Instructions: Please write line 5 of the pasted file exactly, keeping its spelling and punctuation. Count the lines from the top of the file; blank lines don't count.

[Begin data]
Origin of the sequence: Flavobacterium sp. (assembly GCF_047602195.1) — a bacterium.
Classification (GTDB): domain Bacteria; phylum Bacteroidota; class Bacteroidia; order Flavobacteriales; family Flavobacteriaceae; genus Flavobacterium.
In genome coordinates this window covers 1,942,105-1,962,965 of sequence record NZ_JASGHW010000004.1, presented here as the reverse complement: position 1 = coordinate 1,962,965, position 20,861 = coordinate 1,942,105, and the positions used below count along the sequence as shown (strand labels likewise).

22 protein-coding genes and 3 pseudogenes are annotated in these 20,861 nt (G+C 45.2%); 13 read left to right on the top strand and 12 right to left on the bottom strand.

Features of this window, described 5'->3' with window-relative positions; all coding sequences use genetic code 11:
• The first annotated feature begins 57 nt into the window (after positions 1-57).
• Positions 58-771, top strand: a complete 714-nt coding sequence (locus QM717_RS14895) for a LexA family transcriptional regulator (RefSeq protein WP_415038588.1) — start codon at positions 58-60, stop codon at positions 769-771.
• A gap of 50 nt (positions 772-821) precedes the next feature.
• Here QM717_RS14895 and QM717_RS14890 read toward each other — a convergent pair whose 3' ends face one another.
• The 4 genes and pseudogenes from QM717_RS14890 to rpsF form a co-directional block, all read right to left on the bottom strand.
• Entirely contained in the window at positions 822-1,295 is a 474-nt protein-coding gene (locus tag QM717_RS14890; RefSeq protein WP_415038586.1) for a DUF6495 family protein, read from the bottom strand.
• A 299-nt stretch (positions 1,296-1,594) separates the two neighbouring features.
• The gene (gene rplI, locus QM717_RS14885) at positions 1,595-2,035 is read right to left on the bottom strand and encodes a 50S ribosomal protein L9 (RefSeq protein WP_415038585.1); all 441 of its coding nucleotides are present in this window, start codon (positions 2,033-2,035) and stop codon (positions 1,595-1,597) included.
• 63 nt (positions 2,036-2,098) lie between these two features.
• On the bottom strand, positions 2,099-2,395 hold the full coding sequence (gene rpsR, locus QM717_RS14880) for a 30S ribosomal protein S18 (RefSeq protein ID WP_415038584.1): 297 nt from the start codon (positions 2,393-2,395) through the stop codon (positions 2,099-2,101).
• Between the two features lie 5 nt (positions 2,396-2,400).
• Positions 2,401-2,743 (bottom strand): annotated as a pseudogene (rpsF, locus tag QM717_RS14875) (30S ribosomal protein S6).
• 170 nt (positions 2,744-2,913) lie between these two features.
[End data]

Features of this window, described 5'->3' with window-relative positions; all coding sequences use genetic code 11: